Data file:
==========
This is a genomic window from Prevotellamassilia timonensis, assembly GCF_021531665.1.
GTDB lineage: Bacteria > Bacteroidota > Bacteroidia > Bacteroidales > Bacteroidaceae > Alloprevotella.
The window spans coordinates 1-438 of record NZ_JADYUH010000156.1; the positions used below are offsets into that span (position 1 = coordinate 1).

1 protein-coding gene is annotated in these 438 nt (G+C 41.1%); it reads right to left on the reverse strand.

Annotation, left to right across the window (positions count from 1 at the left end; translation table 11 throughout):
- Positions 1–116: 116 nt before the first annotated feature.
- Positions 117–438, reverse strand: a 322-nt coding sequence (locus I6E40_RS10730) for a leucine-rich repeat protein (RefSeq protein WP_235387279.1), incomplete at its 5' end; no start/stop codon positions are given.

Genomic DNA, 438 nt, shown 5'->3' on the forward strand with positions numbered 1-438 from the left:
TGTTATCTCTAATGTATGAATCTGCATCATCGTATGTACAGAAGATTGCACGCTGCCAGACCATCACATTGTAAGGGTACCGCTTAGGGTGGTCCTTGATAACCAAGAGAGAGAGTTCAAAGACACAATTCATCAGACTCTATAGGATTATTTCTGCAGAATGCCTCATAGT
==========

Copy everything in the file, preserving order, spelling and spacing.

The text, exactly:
This is a genomic window from Prevotellamassilia timonensis, assembly GCF_021531665.1.
GTDB lineage: Bacteria > Bacteroidota > Bacteroidia > Bacteroidales > Bacteroidaceae > Alloprevotella.
The window spans coordinates 1-438 of record NZ_JADYUH010000156.1; the positions used below are offsets into that span (position 1 = coordinate 1).

1 protein-coding gene is annotated in these 438 nt (G+C 41.1%); it reads right to left on the reverse strand.

Annotation, left to right across the window (positions count from 1 at the left end; translation table 11 throughout):
- Positions 1–116: 116 nt before the first annotated feature.
- Positions 117–438, reverse strand: a 322-nt coding sequence (locus I6E40_RS10730) for a leucine-rich repeat protein (RefSeq protein WP_235387279.1), incomplete at its 5' end; no start/stop codon positions are given.

Genomic DNA, 438 nt, shown 5'->3' on the forward strand with positions numbered 1-438 from the left:
TGTTATCTCTAATGTATGAATCTGCATCATCGTATGTACAGAAGATTGCACGCTGCCAGACCATCACATTGTAAGGGTACCGCTTAGGGTGGTCCTTGATAACCAAGAGAGAGAGTTCAAAGACACAATTCATCAGACTCTATAGGATTATTTCTGCAGAATGCCTCATAGT